Frank smiles wickedly. “All I can say is that there’s one more story that hasn’t been touched on yet involving my connection to Meredith. Her and I go back a ways. I’m just not sure if that story will be in this book… or the following one. But it’s coming.”

“So a flashback story, then?”

“Yes… and one more additional appearance in this next book that I won’t discuss other than to say that it isn’t a flashback.”

“Intriguing!” John turns to the audience. “What do you think, people? Are you as excited as I am that we haven’t heard the last of Frank Carman?”

(The audience goes nuts with applause.)

“Well, Frank, we’re about out of time for this episode. I want to thank you for joining us and I believe I speak for everyone when I say that you were a wonderful character to have around.”

(The audience applauds in agreement.)

“Is there anything else you can share with us before you go?”

“Well… never mind… I shouldn’t say anything else…” Frank teases.

John looks to the audience. “Now we can’t let him get away with that! Right people?”

(The audience protests.)

Frank laughs. “Well… I have heard the writer mention my name a couple of times in regards to a certain ‘spin-off’ story that he’s been adamant about. I can’t talk about the details or when this may or may not occur, but if it does happen, it will be a very unique story. That’s all I’ve got.”

(The audience sighs heavily.)

“Well… thanks Frank for telling us what you can,” John says. “In any event, we are out of time for this part of the show. Now, I’ll open the floor for our readers at home. If anyone has any questions they would like to ask about the series, or specifically to Frank, please feel free to do so now.

If not, then I just want to thank you all for joining us for the premiere episode of After The Dark. Please let us know what you think of the show so far or if you have any suggestions for improvement.

We will be back next week with a brand new episode and another surprise guest.  And don’t forget, Don’t Feed The Dark will return in August with a brand new story arc that we will reveal more about here as we move closer to August.

See you next week!”

~~~

Next Episode:
After The Dark (#2) – WTF Just Happened?

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Please show your support for Don’t Feed The Dark by voting for it at topwebfiction. Just click and vote. Nothing else required. You can vote every seven days to help me keep this series listed.

Thank you,
-Scott

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Comments
  1. Tiffany says:

    What made you put a character like Russell in the book? Murderer…psycho… then to one of the most like characters?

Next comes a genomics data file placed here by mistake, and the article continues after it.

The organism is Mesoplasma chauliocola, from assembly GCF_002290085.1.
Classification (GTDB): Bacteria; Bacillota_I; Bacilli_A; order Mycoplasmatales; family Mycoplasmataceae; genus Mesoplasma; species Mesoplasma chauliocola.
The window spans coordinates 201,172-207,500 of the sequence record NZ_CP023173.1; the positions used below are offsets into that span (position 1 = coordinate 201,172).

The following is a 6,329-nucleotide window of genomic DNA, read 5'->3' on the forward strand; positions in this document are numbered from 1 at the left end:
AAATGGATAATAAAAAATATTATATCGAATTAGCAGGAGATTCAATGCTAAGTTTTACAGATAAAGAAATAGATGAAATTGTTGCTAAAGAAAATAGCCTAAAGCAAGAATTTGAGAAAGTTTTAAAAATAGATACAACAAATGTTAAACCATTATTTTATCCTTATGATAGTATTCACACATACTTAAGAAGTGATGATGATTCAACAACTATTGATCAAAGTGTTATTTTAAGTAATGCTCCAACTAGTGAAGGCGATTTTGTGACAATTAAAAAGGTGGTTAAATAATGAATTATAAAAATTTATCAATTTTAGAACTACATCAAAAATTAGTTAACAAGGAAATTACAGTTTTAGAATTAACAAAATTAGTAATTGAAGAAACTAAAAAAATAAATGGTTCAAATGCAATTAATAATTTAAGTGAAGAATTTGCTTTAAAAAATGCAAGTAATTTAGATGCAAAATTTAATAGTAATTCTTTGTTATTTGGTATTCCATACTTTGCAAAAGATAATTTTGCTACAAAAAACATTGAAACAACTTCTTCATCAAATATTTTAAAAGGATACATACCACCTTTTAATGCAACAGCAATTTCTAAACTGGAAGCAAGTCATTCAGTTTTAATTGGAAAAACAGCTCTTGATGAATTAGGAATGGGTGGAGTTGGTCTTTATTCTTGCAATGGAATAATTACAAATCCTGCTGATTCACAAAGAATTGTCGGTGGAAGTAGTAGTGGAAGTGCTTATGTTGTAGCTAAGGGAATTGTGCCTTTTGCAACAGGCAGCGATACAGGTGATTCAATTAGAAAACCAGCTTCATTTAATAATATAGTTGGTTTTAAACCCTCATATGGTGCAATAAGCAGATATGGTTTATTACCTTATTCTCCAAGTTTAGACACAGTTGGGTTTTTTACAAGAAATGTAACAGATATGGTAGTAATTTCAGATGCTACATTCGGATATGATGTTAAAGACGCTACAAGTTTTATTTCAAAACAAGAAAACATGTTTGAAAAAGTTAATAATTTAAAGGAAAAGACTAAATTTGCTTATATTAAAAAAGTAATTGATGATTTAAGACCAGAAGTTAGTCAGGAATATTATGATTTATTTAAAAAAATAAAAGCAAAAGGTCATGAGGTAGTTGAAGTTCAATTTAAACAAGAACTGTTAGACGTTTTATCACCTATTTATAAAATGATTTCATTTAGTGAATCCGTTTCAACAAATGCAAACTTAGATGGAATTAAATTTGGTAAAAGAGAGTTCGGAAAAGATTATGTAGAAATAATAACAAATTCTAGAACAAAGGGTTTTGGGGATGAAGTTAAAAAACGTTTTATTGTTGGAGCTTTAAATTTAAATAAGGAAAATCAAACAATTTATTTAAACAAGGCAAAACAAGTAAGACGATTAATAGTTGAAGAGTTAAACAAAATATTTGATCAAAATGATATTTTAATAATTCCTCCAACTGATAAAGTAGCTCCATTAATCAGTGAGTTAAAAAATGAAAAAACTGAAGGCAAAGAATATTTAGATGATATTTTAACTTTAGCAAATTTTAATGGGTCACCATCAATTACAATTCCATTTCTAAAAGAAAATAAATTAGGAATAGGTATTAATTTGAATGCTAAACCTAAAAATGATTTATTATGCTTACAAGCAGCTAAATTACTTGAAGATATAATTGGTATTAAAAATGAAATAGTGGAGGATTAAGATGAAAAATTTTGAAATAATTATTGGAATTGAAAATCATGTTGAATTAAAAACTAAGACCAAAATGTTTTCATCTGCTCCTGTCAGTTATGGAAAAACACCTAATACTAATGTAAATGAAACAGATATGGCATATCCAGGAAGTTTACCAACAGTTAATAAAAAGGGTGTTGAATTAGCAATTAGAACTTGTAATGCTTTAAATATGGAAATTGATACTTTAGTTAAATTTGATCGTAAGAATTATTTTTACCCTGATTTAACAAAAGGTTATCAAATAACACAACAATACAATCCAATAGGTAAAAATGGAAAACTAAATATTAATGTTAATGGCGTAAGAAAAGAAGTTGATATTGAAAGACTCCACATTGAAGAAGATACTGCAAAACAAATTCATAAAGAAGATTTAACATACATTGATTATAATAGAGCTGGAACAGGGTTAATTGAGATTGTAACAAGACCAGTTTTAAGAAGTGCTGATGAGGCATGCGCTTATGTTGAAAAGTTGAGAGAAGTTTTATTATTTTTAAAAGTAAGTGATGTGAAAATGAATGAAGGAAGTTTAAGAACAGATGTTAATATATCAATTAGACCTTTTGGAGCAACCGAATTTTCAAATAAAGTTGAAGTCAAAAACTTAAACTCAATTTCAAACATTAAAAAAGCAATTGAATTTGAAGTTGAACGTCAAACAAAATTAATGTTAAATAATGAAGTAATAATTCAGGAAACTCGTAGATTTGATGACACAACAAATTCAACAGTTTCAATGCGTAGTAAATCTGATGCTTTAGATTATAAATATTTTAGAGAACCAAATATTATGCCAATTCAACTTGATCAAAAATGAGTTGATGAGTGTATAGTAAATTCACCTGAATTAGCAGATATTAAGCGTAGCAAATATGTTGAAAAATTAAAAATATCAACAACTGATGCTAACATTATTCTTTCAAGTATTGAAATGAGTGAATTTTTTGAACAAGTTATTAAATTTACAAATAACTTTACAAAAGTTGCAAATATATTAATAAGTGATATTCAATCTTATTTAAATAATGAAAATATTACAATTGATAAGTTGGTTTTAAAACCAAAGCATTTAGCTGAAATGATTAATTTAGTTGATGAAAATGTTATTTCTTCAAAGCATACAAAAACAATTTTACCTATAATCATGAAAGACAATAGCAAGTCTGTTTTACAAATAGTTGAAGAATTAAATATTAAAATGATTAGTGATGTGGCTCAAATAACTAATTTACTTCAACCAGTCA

Liked by 1 person

    • sscherr says:

      Hello Tiffany, that is a great question. From the beginning, I loved the idea of taking a diverse range of ‘troubled’ characters from our world and then throwing them into this hellish one to see how they would react and adapt. With Russell, it occurred to me that from a ‘survivor’ point of view, people might gravitate toward someone like this who already wasn’t a stranger to killing and who had already been surviving in the shadows of our world for a long time. To anyone fleeing from monsters, Russell Bower might appear less monstrous if he was ‘hiding’ in plain sight. He might also appear strong, calm and collected… all qualities survivors might cling to in a crises. And then to flip it, what would a serial killer be like in a world where he was now reduced to prey, just like his intended victims? What would someone like that evolve into if he needed his victims as much as they needed him against mutual predators out to get them all? For me, Russell makes for an interesting character study in survival. The fact that a lot of people did not spot Russell in Marcus, although I left many subtle hints along the way, showed me that a killer…a psychopath… might become something less terrifying in some ways, and yet more terrifying in other ways, especially if he was now someone you considered a friend, but could turn and slit your throat with no warning. I hope that answers your question a little. I look forward to sharing his character in the next book, now that he’s not a secret any longer… well… at least not to us. Thanks for stopping by and for your great question.

      Like

  2. An interesting idea for getting more mileage out of your dead characters. Good way to summarize for those that are late arrivals to the DFTD series.

    Liked by 1 person

  3. Oh Franky boy… I’ll miss your exorbitant humor. *winks *blows kiss

    Liked by 1 person